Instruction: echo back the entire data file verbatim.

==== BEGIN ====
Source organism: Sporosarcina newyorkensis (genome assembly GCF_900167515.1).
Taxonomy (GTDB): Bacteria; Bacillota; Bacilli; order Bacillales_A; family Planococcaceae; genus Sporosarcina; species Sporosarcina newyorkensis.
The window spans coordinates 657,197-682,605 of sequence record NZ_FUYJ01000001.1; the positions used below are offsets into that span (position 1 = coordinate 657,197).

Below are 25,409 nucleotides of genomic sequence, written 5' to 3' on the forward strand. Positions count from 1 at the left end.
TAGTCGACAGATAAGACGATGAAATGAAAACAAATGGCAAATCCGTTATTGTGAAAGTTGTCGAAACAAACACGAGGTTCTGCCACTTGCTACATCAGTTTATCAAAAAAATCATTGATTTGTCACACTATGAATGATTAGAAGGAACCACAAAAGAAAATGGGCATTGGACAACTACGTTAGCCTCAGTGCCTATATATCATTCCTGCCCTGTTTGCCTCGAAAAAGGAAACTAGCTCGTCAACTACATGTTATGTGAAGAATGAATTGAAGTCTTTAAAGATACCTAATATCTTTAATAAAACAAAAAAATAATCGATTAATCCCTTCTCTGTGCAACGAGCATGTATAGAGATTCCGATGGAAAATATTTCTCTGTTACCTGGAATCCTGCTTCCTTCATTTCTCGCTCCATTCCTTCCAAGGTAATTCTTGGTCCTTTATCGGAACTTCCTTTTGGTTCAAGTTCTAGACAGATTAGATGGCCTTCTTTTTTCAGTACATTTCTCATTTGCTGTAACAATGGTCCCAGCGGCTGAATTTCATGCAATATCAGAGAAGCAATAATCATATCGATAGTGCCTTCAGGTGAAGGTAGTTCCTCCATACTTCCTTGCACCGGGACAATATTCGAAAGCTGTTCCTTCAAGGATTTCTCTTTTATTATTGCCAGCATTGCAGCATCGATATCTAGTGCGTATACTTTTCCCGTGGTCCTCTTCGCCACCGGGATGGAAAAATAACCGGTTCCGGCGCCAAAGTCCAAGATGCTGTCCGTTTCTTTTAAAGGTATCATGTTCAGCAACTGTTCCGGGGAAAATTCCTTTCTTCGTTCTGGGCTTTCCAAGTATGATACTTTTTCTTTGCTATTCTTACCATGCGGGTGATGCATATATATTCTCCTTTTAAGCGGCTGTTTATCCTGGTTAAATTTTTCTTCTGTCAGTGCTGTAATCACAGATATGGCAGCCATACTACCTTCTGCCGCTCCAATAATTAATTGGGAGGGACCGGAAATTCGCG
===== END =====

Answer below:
Source organism: Sporosarcina newyorkensis (genome assembly GCF_900167515.1).
Taxonomy (GTDB): Bacteria; Bacillota; Bacilli; order Bacillales_A; family Planococcaceae; genus Sporosarcina; species Sporosarcina newyorkensis.
The window spans coordinates 657,197-682,605 of sequence record NZ_FUYJ01000001.1; the positions used below are offsets into that span (position 1 = coordinate 657,197).

Below are 25,409 nucleotides of genomic sequence, written 5' to 3' on the forward strand. Positions count from 1 at the left end.
TAGTCGACAGATAAGACGATGAAATGAAAACAAATGGCAAATCCGTTATTGTGAAAGTTGTCGAAACAAACACGAGGTTCTGCCACTTGCTACATCAGTTTATCAAAAAAATCATTGATTTGTCACACTATGAATGATTAGAAGGAACCACAAAAGAAAATGGGCATTGGACAACTACGTTAGCCTCAGTGCCTATATATCATTCCTGCCCTGTTTGCCTCGAAAAAGGAAACTAGCTCGTCAACTACATGTTATGTGAAGAATGAATTGAAGTCTTTAAAGATACCTAATATCTTTAATAAAACAAAAAAATAATCGATTAATCCCTTCTCTGTGCAACGAGCATGTATAGAGATTCCGATGGAAAATATTTCTCTGTTACCTGGAATCCTGCTTCCTTCATTTCTCGCTCCATTCCTTCCAAGGTAATTCTTGGTCCTTTATCGGAACTTCCTTTTGGTTCAAGTTCTAGACAGATTAGATGGCCTTCTTTTTTCAGTACATTTCTCATTTGCTGTAACAATGGTCCCAGCGGCTGAATTTCATGCAATATCAGAGAAGCAATAATCATATCGATAGTGCCTTCAGGTGAAGGTAGTTCCTCCATACTTCCTTGCACCGGGACAATATTCGAAAGCTGTTCCTTCAAGGATTTCTCTTTTATTATTGCCAGCATTGCAGCATCGATATCTAGTGCGTATACTTTTCCCGTGGTCCTCTTCGCCACCGGGATGGAAAAATAACCGGTTCCGGCGCCAAAGTCCAAGATGCTGTCCGTTTCTTTTAAAGGTATCATGTTCAGCAACTGTTCCGGGGAAAATTCCTTTCTTCGTTCTGGGCTTTCCAAGTATGATACTTTTTCTTTGCTATTCTTACCATGCGGGTGATGCATATATATTCTCCTTTTAAGCGGCTGTTTATCCTGGTTAAATTTTTCTTCTGTCAGTGCTGTAATCACAGATATGGCAGCCATACTACCTTCTGCCGCTCCAATAATTAATTGGGAGGGACCGGAAATTCGCG